Southern Baptist leader says divorce rates, not gay marriage, should be primary concern

Albert Mohler

R. Albert Mohler Jr. is president of The Southern Baptist Theological Seminary in Louisville, Ky.

Last week Mohler wrote on his website, “When the Christian right was organized in the 1970s and galvanized in the 1980s, the issues of abortion and homosexuality were front and center. Where was divorce?”

He calls divorce a “tragedy that affects far more families than the more ‘hot button’ issues” such as same-sex marriage. While LGBT groups have been wondering for years how marriage equality affects anyone else at all, it is amazing for someone who is so prominent in the religious right to admit that anything else might be more important. For the first time, there is an admission that maybe they should be watching what they do before criticizing everyone else.

Mohler even admitted that evangelical Christians divorce at a higher rate than the rest of the general population. However, he didn’t go so far as to admit that the lowest divorce rate is among gays and lesbians who have married.

In fact, the lowest divorce rate is in Massachusetts. Other states with low divorce rates are Iowa, Vermont, Connecticut, New Hampshire, Rhode Island and New York — the states that allow same-sex marriage or recognize marriages performed elsewhere.

The states with the highest divorce rates are all red. Nevada, famous for honoring the sanctity of marriage with its drive-thru wedding chapels, also tops the list for drive-thru divorces. The rest of the states topping the divorce list are all in the Bible Belt.

Texas tops the list of states with the highest number of residents who’ve been married three or more times.

Mohler said, “Our credibility on the issue of marriage is significantly discounted by our acceptance of divorce. To our shame, the culture war is not the only place that an honest confrontation with the divorce culture is missing.”

I doubt anything will happen as a result of Mohler’s self-reflective column, though. It’s so much easier to bully others.

—  David Taffet

Get Equal Now threatens to sue American Family Association over boycott of Home Depot

Cd Kirven and her son, Trevor

Get Equal Now has sent the American Family Association a cease and desist letter after the anti-gay, right-wing organization called for a boycott of Home Depot.

Last week, AFA called for a boycott of the home improvement retailer because it sponsored several gay Pride events this year and offers domestic partner benefits to its employees.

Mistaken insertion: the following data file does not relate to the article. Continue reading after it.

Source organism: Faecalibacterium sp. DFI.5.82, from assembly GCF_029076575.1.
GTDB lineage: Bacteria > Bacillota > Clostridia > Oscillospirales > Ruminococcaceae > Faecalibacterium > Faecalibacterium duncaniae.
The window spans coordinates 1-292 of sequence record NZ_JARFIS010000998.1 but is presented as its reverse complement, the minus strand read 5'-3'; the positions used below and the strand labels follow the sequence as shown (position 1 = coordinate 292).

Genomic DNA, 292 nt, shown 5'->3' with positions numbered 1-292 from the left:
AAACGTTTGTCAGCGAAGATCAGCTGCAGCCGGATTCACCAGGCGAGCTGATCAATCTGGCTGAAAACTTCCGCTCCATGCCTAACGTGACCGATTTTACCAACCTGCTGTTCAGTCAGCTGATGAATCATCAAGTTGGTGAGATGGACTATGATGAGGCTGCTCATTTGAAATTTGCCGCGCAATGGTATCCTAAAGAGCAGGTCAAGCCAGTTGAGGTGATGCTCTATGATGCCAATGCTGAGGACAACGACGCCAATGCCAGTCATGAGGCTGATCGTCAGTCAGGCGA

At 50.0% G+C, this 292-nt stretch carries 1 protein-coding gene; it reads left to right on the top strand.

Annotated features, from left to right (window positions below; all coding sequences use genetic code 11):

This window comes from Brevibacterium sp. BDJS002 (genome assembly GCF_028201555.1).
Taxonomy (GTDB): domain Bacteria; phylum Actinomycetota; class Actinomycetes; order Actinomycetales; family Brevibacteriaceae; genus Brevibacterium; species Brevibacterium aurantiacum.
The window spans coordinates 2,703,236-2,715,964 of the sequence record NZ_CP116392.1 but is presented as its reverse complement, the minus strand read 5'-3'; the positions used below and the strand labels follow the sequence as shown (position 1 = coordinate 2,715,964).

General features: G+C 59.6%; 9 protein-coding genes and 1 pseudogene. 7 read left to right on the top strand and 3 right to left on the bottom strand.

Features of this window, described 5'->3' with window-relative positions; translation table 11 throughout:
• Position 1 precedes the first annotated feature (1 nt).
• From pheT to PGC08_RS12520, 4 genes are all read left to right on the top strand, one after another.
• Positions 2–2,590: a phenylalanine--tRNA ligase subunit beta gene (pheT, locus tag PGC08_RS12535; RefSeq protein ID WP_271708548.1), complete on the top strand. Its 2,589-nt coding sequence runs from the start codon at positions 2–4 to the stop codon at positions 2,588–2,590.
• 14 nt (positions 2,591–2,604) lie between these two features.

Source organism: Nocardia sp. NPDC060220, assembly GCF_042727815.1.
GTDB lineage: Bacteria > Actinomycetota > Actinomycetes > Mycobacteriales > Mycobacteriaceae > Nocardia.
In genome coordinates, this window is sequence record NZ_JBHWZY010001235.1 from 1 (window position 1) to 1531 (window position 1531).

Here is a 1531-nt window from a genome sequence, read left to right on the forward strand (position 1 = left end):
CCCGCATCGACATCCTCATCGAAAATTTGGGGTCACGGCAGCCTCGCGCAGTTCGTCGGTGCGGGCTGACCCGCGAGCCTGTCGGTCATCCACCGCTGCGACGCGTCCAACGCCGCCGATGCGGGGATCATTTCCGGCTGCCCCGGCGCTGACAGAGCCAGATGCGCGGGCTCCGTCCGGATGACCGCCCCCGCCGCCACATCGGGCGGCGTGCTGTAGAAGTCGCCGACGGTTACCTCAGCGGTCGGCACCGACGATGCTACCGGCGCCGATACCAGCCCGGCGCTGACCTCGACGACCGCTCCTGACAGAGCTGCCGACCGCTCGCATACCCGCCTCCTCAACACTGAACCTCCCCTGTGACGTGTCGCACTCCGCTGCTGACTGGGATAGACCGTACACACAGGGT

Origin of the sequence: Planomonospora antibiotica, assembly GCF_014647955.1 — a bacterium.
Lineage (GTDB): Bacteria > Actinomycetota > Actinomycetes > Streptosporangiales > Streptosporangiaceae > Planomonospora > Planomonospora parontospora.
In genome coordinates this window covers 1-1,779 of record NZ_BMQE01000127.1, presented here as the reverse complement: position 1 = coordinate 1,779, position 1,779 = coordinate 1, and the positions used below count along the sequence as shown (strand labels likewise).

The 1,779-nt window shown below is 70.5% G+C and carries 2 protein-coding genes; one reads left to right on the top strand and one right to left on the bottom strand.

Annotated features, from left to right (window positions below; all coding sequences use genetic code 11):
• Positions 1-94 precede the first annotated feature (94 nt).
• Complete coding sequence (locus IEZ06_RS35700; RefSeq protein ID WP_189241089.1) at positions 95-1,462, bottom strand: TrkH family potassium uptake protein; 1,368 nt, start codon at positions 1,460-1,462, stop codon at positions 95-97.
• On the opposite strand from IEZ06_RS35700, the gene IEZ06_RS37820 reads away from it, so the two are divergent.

Cd Kirven, a Dallas resident and co-founder of Get Equal Now, sent AFA president Tim Wildmon the cease and desist letter after speaking to several attorneys.

“In the process of attacking us, you are attacking our children,” Kirven told AFA.

Kirven said she had been formulating the plan for a while.

“When I heard the tea party calling the NAACP racists, I said, ‘Why can’t the LGBT community do that to the AFA or NOM?’” Kirven said.

She had the letter to AFA notarized and sent return receipt requested. Attorneys advised her to wait for a reply or, without a reply, wait a month, monitor the hate speech on their website and then file a lawsuit.

Several attorneys are interested in pursuing the case, according to Kirven. She said the LGBT community has not taken this approach before.

“I believe enough’s enough,” she said. “When you go after my son, I am going to defend him with every last breath.”

Kirven shares custody of her 5-year-old son, Trevor, with a former partner.

“I don’t want to see another kid commit suicide behind the intolerant behavior of AFA,” Kirven said. “NOM is next. The LGBT community is tired of the verbal and financial abuse of those organizations. Some of us don’t make it through the process. It has to stop. If the government won’t take action, Get Equal Now will.”

Kirven said the AFA says the LGBT community is damaging marriage. If that’s the case, she wondered why Massachusetts and Vermont, which both allow same-sex marriage, have two of the lowest divorce rates.

“We’re not damaging marriage. They’re the ones with a 75 percent divorce rate,” she said of heterosexual couples.

Kirven also filed a complaint against AFA with the Justice Department and has contacted the Southern Poverty Law Center about listing them as a hate group. SPLC lists other groups such as the Family Research Institute in Colorado Springs as a hate group for its anti-gay activity.

Kirven is also encouraging people to send letters to Home Depot thanking them for supporting LGBT families. At Pride events, the company offers family-friendly areas where it gives out balloons to the children.

Here’s the text of Get Equal Now’s letter to the AFA:

“Good evening! I’m seriously concerned about the physical welfare of our childre because of your written and verbal harassment of the LGBT Community. One example of your successful intimidation tactics was American Family Association’s Boycott of the Ford Company in 2005 to 2008. Now you are leading an intimidation campaign against Home Depot.

“In protection of our families and our children, I’m serving American Family Association with a cease and desist order. If this intimidating, manipulative and high-pressure tactics do not stop then we will take the responsibility upon ourselves to protect that right by suing your organization for defamation. The constant attacks of the LGBT community and AFA’s fear mongering has to stop. You promote the damage your organization done to my community and those impatc lead to hate crimes, teen suicides and isolation of the LGBT community. This order demands that you stop the verbal abuse of our community on radio, television and in print.”

The letter to Home Depot is posted as a petition online and can be signed by going here.

—  David Taffet